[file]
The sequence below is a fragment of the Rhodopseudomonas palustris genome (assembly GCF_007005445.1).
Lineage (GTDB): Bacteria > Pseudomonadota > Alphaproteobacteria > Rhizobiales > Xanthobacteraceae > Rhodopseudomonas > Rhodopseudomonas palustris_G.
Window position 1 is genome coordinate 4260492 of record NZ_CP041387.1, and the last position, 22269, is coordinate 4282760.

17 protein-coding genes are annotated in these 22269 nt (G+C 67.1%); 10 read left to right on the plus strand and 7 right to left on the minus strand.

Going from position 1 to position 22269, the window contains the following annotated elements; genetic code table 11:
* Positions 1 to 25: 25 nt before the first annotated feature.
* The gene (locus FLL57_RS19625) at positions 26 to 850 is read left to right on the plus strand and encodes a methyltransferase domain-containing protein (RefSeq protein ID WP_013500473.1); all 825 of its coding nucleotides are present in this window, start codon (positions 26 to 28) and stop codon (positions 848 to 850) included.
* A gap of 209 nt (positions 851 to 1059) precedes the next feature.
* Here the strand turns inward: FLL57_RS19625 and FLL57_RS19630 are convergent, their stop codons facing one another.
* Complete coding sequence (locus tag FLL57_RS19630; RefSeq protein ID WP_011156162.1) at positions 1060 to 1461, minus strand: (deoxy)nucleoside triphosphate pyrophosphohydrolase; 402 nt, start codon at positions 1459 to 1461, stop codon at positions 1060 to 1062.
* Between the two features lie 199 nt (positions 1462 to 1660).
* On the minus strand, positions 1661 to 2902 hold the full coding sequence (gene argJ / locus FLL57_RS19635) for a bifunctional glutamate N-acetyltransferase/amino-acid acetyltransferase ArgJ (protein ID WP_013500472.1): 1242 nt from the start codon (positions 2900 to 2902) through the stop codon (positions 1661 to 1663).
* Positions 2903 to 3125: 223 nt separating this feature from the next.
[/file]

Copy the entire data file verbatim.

The sequence below is a fragment of the Rhodopseudomonas palustris genome (assembly GCF_007005445.1).
Lineage (GTDB): Bacteria > Pseudomonadota > Alphaproteobacteria > Rhizobiales > Xanthobacteraceae > Rhodopseudomonas > Rhodopseudomonas palustris_G.
Window position 1 is genome coordinate 4260492 of record NZ_CP041387.1, and the last position, 22269, is coordinate 4282760.

17 protein-coding genes are annotated in these 22269 nt (G+C 67.1%); 10 read left to right on the plus strand and 7 right to left on the minus strand.

Going from position 1 to position 22269, the window contains the following annotated elements; genetic code table 11:
* Positions 1 to 25: 25 nt before the first annotated feature.
* The gene (locus FLL57_RS19625) at positions 26 to 850 is read left to right on the plus strand and encodes a methyltransferase domain-containing protein (RefSeq protein ID WP_013500473.1); all 825 of its coding nucleotides are present in this window, start codon (positions 26 to 28) and stop codon (positions 848 to 850) included.
* A gap of 209 nt (positions 851 to 1059) precedes the next feature.
* Here the strand turns inward: FLL57_RS19625 and FLL57_RS19630 are convergent, their stop codons facing one another.
* Complete coding sequence (locus tag FLL57_RS19630; RefSeq protein ID WP_011156162.1) at positions 1060 to 1461, minus strand: (deoxy)nucleoside triphosphate pyrophosphohydrolase; 402 nt, start codon at positions 1459 to 1461, stop codon at positions 1060 to 1062.
* Between the two features lie 199 nt (positions 1462 to 1660).
* On the minus strand, positions 1661 to 2902 hold the full coding sequence (gene argJ / locus FLL57_RS19635) for a bifunctional glutamate N-acetyltransferase/amino-acid acetyltransferase ArgJ (protein ID WP_013500472.1): 1242 nt from the start codon (positions 2900 to 2902) through the stop codon (positions 1661 to 1663).
* Positions 2903 to 3125: 223 nt separating this feature from the next.